Free Democratic Party of Switzerland

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Free Democratic Party
Radical Democratic Party
German name Freisinnig-Demokratische Partei (FDP)
French name Parti radical-démocratique (PRD)
Italian name Partito liberale-radicale svizzero (PLR)
Romansh name Partida liberaldemocrata svizra (PLD)
Founded 1894
Dissolved January 1, 2009 (2009-01-01)
Succeeded by FDP.The Liberals
Headquarters Neuengasse 20
Postfach 6136
CH-3001 Berne
Ideology Liberalism
Classical liberalism
Conservative liberalism
Political position Centre-right[1][2][3]
International affiliation Liberal International
European affiliation European Liberal Democrat and Reform Party
Colours Blue
Politics of Switzerland
Political parties
Elections
Swiss Federal Council
Federal Chancellor
Federal Assembly
Council of States (members)
National Council (members)
Voting

The Free Democratic Party or Radical Democratic Party[4][5][6] (German: Freisinnig-Demokratische Partei, FDP; French: Parti radical-démocratique, PRD; Italian: Partito liberale-radicale svizzero, PLR; Romansh: Partida liberaldemocrata svizra, PLD) was a liberal,[7][8][9] classical liberal,[10] and conservative-liberal[11] political party in Switzerland. It was one of the major parties in Switzerland until its merger with the smaller Liberal Party, to form FDP.The Liberals on 1 January 2009.

The FDP was formed in 1894 from the Radicals, who had dominated Swiss politics since the 1830s, standing in opposition to the Catholic conservatives, and who from the creation of the federal state in 1848 until 1891 formed the federal government.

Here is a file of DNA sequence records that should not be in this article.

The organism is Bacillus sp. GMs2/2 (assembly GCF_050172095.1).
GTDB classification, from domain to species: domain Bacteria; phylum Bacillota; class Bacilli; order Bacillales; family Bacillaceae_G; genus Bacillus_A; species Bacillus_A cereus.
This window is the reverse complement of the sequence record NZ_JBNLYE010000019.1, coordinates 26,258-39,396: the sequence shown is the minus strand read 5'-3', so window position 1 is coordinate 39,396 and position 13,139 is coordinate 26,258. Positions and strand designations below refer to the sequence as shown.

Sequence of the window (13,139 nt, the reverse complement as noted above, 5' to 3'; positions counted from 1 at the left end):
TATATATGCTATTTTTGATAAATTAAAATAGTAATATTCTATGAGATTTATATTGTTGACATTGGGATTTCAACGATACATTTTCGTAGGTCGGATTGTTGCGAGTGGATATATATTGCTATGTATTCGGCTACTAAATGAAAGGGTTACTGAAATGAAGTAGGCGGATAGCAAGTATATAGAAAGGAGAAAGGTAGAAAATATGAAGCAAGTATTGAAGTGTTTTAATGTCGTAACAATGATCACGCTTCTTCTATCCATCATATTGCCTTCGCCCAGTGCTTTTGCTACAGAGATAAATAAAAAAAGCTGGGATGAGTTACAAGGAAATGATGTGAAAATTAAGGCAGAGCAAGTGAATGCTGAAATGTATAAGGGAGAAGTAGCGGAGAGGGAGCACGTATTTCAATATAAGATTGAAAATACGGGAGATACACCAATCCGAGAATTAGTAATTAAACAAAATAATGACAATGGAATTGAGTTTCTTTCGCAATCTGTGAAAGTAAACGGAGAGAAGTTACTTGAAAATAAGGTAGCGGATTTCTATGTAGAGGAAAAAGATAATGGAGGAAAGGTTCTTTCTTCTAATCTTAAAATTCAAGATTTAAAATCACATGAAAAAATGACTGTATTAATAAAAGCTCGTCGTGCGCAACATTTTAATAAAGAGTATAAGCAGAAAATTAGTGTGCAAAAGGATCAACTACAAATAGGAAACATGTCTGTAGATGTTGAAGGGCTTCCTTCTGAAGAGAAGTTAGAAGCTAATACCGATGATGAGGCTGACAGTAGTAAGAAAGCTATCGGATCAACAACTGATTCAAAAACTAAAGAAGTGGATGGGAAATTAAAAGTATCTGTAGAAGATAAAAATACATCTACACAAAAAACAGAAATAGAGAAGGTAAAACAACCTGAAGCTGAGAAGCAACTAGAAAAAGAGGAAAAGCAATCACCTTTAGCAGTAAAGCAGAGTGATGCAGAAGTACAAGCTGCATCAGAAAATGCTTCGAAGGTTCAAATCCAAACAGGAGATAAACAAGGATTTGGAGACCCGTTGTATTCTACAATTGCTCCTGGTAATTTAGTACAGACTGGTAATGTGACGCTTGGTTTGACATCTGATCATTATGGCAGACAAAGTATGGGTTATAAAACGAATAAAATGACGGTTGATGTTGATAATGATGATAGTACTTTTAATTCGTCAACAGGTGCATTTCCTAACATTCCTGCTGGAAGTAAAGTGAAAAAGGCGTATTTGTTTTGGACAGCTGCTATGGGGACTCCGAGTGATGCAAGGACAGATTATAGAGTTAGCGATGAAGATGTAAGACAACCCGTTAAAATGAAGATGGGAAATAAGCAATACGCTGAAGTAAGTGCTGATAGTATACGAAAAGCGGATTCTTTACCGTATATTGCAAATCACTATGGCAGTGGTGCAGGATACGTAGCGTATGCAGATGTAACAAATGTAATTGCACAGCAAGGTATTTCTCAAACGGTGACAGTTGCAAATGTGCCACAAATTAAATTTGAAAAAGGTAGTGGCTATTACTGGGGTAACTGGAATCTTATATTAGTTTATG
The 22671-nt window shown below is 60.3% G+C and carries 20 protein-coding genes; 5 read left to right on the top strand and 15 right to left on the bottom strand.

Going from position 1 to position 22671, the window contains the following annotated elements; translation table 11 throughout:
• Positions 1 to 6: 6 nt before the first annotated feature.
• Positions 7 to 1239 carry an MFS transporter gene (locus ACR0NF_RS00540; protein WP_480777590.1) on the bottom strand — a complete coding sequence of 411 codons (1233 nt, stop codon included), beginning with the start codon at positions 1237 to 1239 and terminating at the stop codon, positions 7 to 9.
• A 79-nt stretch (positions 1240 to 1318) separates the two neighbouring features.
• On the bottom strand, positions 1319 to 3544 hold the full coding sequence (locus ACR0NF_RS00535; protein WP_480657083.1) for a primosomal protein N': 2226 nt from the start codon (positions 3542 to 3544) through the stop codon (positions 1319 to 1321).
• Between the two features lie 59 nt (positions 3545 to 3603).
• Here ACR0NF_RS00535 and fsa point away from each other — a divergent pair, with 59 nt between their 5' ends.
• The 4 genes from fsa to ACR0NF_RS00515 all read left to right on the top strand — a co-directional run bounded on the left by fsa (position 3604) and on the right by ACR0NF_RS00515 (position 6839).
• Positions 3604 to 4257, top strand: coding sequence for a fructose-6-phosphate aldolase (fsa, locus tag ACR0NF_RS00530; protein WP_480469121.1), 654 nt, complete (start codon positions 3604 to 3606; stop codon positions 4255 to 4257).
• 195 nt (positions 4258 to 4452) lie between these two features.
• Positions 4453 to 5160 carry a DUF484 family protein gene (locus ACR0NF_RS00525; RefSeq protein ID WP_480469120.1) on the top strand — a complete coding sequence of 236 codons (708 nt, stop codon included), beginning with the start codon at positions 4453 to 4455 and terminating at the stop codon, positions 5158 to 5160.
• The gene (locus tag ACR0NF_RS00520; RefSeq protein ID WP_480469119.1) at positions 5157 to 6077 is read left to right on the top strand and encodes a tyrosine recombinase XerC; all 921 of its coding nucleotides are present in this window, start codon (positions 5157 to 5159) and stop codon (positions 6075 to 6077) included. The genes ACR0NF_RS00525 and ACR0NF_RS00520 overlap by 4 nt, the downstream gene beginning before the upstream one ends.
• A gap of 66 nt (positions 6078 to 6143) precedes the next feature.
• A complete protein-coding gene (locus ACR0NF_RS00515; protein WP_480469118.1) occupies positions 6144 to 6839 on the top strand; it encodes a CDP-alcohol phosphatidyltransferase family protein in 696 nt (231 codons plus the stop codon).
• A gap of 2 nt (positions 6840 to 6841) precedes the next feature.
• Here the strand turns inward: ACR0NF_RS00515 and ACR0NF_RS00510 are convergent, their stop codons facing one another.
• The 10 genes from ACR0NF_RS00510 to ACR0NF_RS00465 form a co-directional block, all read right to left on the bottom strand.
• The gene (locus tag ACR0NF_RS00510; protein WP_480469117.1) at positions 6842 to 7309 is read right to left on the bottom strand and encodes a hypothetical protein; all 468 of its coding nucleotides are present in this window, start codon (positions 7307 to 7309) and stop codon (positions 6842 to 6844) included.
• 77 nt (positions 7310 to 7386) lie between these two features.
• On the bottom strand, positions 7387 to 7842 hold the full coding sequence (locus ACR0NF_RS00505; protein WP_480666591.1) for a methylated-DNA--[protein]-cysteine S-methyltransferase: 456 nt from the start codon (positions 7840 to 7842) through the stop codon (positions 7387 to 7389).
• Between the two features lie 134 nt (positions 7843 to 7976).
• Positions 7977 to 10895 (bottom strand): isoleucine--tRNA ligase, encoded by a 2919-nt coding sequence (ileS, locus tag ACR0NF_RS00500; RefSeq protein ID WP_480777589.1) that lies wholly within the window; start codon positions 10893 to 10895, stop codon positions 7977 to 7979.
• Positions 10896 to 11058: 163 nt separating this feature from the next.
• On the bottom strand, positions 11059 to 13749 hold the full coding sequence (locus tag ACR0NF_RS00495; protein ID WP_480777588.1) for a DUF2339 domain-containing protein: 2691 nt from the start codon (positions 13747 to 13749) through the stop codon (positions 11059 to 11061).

The FDP remained dominant until the introduction of proportional representation in 1919. From 1945 to 1987, it alternated with the Social Democratic Party to be the largest party. In 1959, the party took two seats in the magic formula. The party declined in the 1990s and 2000s (decade), as it was put under pressure by the Swiss People's Party. In response, the party formed closer relations with the smaller Liberal Party, leading to their formal merger in 2009.

History[edit]

The elements 'liberal', 'radical' and freisinnig (an obsolete German word for 'liberal',[12] or literally "free thinking"[4]) in the party's name originate from the conflicts during the period of Swiss Restoration between the Catholic-conservative cantons and the liberal cantons. This conflict led to the foundation of the Swiss federal state in 1848 after the victory of the predominantly Protestant and liberal cantons over the conservative and Catholic ones in the Sonderbund war.

From 1848 until 1891, the Federal Council was composed entirely of Radicals. The radical movement of the restoration was anti-clerical,[5] and stood in opposition to the Catholic Conservative Party. They were otherwise heterogeneous, including and classical liberal 'Liberals', federalist 'Radicals', and social liberal 'Democrats': placing the radical movement on the 'left' of the political spectrum. It was not until the rise of the Social Democratic Party in the early 20th century that the FDP found itself on the centre-right.

The FDP was the dominant party until the 1919 election, when the introduction of proportional representation led to a leap in the representation of the Social Democrats. In 1959, the Free Democrats joined the other major parties in agreeing the 'magic formula' to divide up the seats of the Federal Council, with the FDP permanently receiving two of the seven seats.

After the federal election 2003, lawmakers of FDP and Liberal Party formed a common parliamentary group in the Federal Assembly. In June 2005, they strengthened their cooperation by founding the Radical and Liberal Union[13] They merged on 1 January 2009 to form FDP.The Liberals.

Popular support[edit]